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Who bears the brunt? Distributional effects of climate change mitigation policies

Who bears the brunt? Distributional effects of climate change mitigation policies
Who bears the brunt? Distributional effects of climate change mitigation policies
Climate change scholars generally urge that CO2 emissions need to be cut rapidly if we are to avoid dangerous risks of climate change. However, climate change mitigation policies are widely perceived to have regressive effects – that is, putting a higher financial burden as a proportion of household income on poor than on rich households. This is one of several major barriers to the adoption of effective mitigation policies. They would also have considerable social justice implications requiring significant welfare state responses. We assess the claim that climate change policies have regressive effects by comparing different types of mitigation policies. We will argue that many of these are indeed likely to have regressive distributional implications but that there are several policy options to counteract regressive effects.

0261-0183
285-307
Buchs, Milena
c62b4fbd-660c-4642-876e-de9512db9a9c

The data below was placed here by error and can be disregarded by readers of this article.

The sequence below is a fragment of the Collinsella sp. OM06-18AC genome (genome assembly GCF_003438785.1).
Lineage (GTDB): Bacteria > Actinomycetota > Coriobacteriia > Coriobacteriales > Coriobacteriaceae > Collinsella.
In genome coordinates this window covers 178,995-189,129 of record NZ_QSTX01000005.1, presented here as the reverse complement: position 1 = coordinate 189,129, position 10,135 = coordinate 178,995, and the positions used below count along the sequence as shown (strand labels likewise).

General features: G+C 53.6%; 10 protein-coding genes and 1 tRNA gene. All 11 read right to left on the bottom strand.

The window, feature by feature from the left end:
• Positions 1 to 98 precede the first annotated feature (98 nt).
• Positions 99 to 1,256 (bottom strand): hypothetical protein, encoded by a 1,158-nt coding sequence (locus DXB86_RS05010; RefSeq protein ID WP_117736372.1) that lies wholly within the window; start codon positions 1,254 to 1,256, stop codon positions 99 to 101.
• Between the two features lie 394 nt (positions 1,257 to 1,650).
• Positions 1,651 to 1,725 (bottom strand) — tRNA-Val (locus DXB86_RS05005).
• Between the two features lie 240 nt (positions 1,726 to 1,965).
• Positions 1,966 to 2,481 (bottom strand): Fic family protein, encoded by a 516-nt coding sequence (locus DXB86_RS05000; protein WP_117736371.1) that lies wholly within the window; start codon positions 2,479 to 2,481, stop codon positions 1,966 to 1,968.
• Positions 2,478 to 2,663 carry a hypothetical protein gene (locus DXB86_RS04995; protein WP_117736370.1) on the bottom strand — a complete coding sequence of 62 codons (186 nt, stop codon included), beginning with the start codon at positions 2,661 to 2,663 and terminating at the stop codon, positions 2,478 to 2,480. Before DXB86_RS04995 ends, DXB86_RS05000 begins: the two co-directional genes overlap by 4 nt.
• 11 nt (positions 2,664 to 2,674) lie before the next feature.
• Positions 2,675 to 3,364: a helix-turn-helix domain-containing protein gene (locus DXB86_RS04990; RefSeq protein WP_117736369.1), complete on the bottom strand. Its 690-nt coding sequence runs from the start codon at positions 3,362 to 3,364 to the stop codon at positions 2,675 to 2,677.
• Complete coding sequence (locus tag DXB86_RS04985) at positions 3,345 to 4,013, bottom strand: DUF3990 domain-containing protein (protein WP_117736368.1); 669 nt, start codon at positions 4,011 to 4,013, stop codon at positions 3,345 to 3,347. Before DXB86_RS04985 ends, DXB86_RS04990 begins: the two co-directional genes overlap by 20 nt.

Bardsley, Nicholas
4cc36030-2783-4def-a06f-9f2aee92663e
Duwe, Sebastian
5544b4fb-9542-453b-933f-939a868f700d
Buchs, Milena
c62b4fbd-660c-4642-876e-de9512db9a9c
Bardsley, Nicholas
4cc36030-2783-4def-a06f-9f2aee92663e
Duwe, Sebastian
5544b4fb-9542-453b-933f-939a868f700d

Buchs, Milena, Bardsley, Nicholas and Duwe, Sebastian (2011) Who bears the brunt? Distributional effects of climate change mitigation policies. Critical Social Policy, 31 (2), 285-307. (doi:10.1177/0261018310396036).

Record type: Article

Abstract

Climate change scholars generally urge that CO2 emissions need to be cut rapidly if we are to avoid dangerous risks of climate change. However, climate change mitigation policies are widely perceived to have regressive effects – that is, putting a higher financial burden as a proportion of household income on poor than on rich households. This is one of several major barriers to the adoption of effective mitigation policies. They would also have considerable social justice implications requiring significant welfare state responses. We assess the claim that climate change policies have regressive effects by comparing different types of mitigation policies. We will argue that many of these are indeed likely to have regressive distributional implications but that there are several policy options to counteract regressive effects.

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Published date: 16 February 2011

Identifiers

Local EPrints ID: 183577
URI: https://eprints.soton.ac.uk/id/eprint/183577
ISSN: 0261-0183
PURE UUID: 807b990a-e2fc-420c-bba1-e18558d4494b

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Date deposited: 03 May 2011 12:37
Last modified: 18 Jul 2017 11:55

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